It’s set to be a busy Thanksgiving weekend; more than 40 million Americans will hit the road in search of the perfect turkey dinner (or meat-substitute if turkey is not your thing). Millions more will park the car and fly rather than drive. Many will stay home to tackle the best Black Friday deals. With a steady economy and stable fuel prices, on top of a record miles-driven on American roads, urban-area drivers can expect to spend extra time sitting in traffic in this year. While in most cities, travel before Thanksgiving doesn’t include an intense morning commute, traffic tends to pick up in the early afternoon.
To help drivers make the most of their holiday, whether they choose to drive, fly or shop, we recently released our annual INRIX Thanksgiving Traffic Forecast. The forecast, based on historical traffic data, predicts traffic around the biggest metro areas, malls and airports. We also leverage the latest INRIX Parking information to provide air travelers the best deals on parking around airports.
Without further ado, below are highlights of the analysis:
Based on historical traffic data, travelers on the East Coast of the United States should expect the greatest amount of traffic congestion, with New York, Miami, and Boston topping our chart. Drivers should expect a normal 30-minute trip under free-flow conditions to take closer to 47 minutes in New York at the peak hour, and 43 minutes in Miami and Boston. Congestion in top East Coast cities starts to significantly increase around the 2:00pm to 3:00pm hours, receding between 6:00pm and 7:00pm.
Traffic in the Mid-West is expected to be relatively light, apart from Chicago. Drivers around the Windy City should expect to see travel times increase up to 35% at the peak hour.
West Coast travelers won’t likely experience the magnitude of delays seen by their East Coast counterparts, but drivers in Los Angeles and San Francisco should expect travel times to take at least 30% longer between 3:00pm and 6:00pm. If drivers in L.A. and San Francisco are heading to the airport, they should expect to spend even more time sitting in traffic: to LAX via I-110S between 7:00am and 9:00am, drivers could spend about double the amount of time it would under free-flow travel, and to SFO, drivers taking US-101 should expect a 46% increase in travel times between 3:00pm and 6:00pm.
INRIX has pulled some deeper insights on traffic for two of the top cities in our analysis, New York and San Francisco, to gain a better understanding of Thanksgiving Day travel.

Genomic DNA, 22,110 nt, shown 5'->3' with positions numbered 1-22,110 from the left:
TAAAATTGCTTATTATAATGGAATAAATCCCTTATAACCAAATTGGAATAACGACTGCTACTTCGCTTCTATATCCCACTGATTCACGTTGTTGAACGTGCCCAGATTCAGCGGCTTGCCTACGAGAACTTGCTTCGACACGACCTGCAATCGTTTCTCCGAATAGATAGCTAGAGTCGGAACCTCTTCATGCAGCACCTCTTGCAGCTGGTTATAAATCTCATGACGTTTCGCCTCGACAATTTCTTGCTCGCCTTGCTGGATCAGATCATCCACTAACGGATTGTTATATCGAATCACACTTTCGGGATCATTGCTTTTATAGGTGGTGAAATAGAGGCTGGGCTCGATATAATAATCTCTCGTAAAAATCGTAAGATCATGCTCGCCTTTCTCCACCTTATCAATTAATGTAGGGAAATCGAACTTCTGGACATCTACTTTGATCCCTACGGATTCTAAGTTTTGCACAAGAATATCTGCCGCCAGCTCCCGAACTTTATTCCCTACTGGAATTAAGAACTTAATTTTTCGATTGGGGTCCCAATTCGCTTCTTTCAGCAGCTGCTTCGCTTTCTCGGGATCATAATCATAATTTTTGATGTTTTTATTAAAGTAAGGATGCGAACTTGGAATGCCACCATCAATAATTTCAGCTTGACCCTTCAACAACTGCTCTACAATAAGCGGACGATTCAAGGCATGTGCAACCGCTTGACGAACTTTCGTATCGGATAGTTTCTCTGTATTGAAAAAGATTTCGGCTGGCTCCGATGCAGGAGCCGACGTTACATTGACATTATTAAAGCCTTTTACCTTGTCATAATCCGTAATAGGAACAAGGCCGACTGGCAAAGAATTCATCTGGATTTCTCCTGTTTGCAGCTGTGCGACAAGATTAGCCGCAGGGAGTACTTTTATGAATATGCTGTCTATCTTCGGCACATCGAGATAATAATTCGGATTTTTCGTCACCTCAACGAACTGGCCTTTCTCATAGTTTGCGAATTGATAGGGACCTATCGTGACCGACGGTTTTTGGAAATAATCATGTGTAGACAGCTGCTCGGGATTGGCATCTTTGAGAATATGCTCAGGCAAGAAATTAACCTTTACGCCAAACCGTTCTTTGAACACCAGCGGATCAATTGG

Travel Forecast: New York
New York City, with the average driver wasting 73 hours in traffic last year, jumps to first place during the holiday weekend. Drivers in the New York City area should plan on a 56 percent increase in travel times during the 4:00pm hour.
- New York drivers should plan on a 56% increase in travel times during the 4pm peak.
- Drivers in Manhattan are likely to see the highest travel time increase during the peak period, adding nearly 74% over free flow.
- The biggest traffic bottleneck last Thanksgiving Eve was on I-495 heading Eastbound at Northern State Parkway.
- Drivers heading to JFK via the Long Island Expressway should plan on a 33% increase in travel times between 1:00pm and 3:00pm.
- Drivers heading to the airport can save up to $90 over the 5-day weekend by parking at an offsite facility versus on-site parking.
Drilling down by Borough, drivers in Manhattan can expect to sit in traffic more than their fellow New Yorkers. Drivers in Manhattan should expect a 74% increase in travel times during the 4:00pm peak hour, with the average drive taking nearly 50% longer.
Analyzing last year’s bottlenecks can also provide drivers a better view of what they may expect on key routes around the city. Below are the top 10 bottlenecks in the five boroughs on November 25, 2015, the day before Thanksgiving:
JFK International Airport:
Drivers heading to JFK via Long Island Expressway should plan for an additional 33%more travel time between 1:00pm and 3:00pm on Thanksgiving Eve. For example, a normal 24-minute free-flow trip on the Expressway could take 32 minutes or more. Also, when deciding on parking, drivers could save $90 over the 5-day weekend by parking at an offsite facility versus the airport.
Travel Forecast: San Francisco
San Francisco, tied for second on the INRIX 2015 Traffic Scorecard with the average driver wasting 75 hours in traffic last year, falls to fifth place during the holiday weekend. Drivers in the Bay Area should plan on a 35% increase in travel times during the 4:00pm hour, with an average travel time increase of over 20%.
- Bay Area drivers should plan on a 35% increase in travel times during the 4:00pm hour.
- The worst bottleneck on Thanksgiving Eve last year was Eastbound I-80 @ Pinole Valley Road.
- Drivers heading to SFO should expect a 46% increase in travel times over free flow conditions between 3:00pm and 6:00pm.
- Parking rates at SFO widely vary. Drivers parking at an off-site parking facility may save as much as 60% versus on-site parking.
Below are the top 10 bottlenecks in six counties surrounding San Francisco on November 25, 2015, the day before Thanksgiving:
San Francisco International Airport:
Drivers heading to SFO from San Francisco via US-101 South, should expect a 46% increase in travel times over free-flow conditions. A 13 minute free-flow trip is expected to take 19 minutes between 3:00pm and 6:00pm. Drivers arriving at SFO could save up to $75 by parking at an off-site lot versus long-term parking in an on-site airport lot.
If headed to the Westfield Mall between 8:00am and 11:00am, expect about a 25% increase in travel times over normal holiday travel.